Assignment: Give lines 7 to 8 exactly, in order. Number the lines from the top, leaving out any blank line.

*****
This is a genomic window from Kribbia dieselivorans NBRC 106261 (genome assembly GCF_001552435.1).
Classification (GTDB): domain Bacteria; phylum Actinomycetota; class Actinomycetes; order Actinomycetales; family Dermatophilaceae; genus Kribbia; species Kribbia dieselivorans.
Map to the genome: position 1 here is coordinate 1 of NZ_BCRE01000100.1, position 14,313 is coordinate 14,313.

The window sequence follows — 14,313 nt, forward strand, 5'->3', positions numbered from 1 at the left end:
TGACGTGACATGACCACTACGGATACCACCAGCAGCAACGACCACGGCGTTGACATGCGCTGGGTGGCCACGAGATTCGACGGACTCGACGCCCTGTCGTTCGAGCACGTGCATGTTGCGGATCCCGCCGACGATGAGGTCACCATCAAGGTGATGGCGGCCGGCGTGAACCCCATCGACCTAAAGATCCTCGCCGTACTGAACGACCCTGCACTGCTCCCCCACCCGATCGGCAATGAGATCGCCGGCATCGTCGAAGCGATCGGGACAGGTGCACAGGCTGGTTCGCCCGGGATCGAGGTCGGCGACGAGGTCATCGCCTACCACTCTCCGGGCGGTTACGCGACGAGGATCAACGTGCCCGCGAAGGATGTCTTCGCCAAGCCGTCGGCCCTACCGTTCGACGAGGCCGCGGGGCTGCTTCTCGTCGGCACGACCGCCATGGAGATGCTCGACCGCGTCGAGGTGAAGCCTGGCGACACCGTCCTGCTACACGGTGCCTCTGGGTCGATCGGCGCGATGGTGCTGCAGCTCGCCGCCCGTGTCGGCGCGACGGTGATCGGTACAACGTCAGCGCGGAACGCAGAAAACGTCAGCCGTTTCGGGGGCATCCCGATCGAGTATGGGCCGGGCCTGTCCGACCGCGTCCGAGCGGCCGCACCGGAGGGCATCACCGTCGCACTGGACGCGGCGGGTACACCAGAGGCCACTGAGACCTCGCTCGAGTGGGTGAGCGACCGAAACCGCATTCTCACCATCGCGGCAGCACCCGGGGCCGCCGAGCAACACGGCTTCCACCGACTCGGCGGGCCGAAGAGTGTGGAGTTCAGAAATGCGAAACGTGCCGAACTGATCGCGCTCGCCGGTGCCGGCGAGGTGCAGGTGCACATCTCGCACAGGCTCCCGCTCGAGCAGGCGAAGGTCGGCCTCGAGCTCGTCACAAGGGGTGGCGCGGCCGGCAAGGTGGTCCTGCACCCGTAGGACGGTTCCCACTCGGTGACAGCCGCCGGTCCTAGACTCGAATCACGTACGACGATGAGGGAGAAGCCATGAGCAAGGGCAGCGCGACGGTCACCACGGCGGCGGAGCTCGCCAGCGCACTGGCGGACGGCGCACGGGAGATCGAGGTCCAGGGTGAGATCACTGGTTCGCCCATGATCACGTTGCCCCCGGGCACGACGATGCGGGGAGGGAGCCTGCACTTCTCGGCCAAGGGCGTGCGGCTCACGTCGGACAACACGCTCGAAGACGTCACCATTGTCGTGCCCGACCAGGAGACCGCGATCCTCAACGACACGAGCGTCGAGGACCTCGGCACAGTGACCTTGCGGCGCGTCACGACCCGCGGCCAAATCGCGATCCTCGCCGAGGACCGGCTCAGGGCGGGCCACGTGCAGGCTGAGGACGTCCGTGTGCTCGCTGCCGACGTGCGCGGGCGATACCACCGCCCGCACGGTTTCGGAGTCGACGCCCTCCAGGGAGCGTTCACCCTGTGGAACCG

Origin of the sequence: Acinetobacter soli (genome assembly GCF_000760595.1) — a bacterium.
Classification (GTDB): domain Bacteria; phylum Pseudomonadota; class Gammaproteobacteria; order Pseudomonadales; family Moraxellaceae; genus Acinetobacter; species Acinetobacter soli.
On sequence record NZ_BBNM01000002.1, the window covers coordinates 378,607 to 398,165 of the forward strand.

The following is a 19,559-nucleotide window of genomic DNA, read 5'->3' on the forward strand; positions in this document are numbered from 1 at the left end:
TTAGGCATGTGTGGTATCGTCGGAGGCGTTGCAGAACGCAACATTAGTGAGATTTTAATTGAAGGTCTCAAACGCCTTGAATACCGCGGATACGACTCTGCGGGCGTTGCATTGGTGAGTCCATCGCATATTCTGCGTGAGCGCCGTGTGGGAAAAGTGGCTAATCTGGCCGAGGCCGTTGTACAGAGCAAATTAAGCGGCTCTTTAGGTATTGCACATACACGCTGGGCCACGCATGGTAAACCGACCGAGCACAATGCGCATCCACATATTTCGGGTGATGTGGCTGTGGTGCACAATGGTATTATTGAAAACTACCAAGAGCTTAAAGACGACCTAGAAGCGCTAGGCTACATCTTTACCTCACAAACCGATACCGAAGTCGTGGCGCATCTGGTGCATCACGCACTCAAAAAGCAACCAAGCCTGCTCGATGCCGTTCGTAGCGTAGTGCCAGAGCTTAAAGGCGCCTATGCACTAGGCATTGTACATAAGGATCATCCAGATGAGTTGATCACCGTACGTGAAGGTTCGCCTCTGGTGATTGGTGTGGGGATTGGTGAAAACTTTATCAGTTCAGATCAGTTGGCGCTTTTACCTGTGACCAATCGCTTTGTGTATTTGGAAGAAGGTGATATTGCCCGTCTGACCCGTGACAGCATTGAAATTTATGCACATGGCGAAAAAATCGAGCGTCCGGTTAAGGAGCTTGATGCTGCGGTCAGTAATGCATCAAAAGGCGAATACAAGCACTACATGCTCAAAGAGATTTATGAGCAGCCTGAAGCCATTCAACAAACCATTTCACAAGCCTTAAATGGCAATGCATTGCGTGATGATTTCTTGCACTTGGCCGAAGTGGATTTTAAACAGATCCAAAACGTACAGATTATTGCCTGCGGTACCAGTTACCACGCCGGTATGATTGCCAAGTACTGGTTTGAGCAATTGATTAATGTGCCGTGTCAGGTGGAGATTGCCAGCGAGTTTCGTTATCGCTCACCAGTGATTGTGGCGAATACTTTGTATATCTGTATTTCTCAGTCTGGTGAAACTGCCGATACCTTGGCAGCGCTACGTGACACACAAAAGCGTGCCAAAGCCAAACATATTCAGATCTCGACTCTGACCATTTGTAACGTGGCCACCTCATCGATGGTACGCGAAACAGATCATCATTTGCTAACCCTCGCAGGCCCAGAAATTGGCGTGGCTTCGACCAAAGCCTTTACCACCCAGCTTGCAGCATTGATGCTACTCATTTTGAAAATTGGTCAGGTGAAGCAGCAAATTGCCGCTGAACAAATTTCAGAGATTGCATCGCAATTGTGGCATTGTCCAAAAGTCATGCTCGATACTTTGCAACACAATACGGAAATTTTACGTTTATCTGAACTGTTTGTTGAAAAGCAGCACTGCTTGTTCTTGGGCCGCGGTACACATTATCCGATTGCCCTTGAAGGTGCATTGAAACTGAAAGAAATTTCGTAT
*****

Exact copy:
Classification (GTDB): domain Bacteria; phylum Pseudomonadota; class Gammaproteobacteria; order Pseudomonadales; family Moraxellaceae; genus Acinetobacter; species Acinetobacter soli.
On sequence record NZ_BBNM01000002.1, the window covers coordinates 378,607 to 398,165 of the forward strand.